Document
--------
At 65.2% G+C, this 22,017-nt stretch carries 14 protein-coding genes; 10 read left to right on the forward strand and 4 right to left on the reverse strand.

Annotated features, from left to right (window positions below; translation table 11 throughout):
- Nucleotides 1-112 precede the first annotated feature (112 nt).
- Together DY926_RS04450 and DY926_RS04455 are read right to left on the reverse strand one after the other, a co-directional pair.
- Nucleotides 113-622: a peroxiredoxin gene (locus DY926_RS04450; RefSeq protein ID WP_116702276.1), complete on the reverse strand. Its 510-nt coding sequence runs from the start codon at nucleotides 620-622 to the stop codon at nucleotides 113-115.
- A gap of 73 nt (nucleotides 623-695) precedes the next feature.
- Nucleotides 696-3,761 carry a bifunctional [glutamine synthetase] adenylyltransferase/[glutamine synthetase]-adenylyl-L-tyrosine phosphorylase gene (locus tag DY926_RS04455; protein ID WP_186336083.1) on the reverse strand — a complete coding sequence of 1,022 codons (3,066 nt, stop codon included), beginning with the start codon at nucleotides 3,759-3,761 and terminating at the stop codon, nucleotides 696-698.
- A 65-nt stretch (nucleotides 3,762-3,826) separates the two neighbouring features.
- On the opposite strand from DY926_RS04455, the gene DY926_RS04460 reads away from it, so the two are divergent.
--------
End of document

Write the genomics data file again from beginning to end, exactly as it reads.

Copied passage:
At 65.2% G+C, this 22,017-nt stretch carries 14 protein-coding genes; 10 read left to right on the forward strand and 4 right to left on the reverse strand.

Annotated features, from left to right (window positions below; translation table 11 throughout):
- Nucleotides 1-112 precede the first annotated feature (112 nt).
- Together DY926_RS04450 and DY926_RS04455 are read right to left on the reverse strand one after the other, a co-directional pair.
- Nucleotides 113-622: a peroxiredoxin gene (locus DY926_RS04450; RefSeq protein ID WP_116702276.1), complete on the reverse strand. Its 510-nt coding sequence runs from the start codon at nucleotides 620-622 to the stop codon at nucleotides 113-115.
- A gap of 73 nt (nucleotides 623-695) precedes the next feature.
- Nucleotides 696-3,761 carry a bifunctional [glutamine synthetase] adenylyltransferase/[glutamine synthetase]-adenylyl-L-tyrosine phosphorylase gene (locus tag DY926_RS04455; protein ID WP_186336083.1) on the reverse strand — a complete coding sequence of 1,022 codons (3,066 nt, stop codon included), beginning with the start codon at nucleotides 3,759-3,761 and terminating at the stop codon, nucleotides 696-698.
- A 65-nt stretch (nucleotides 3,762-3,826) separates the two neighbouring features.
- On the opposite strand from DY926_RS04455, the gene DY926_RS04460 reads away from it, so the two are divergent.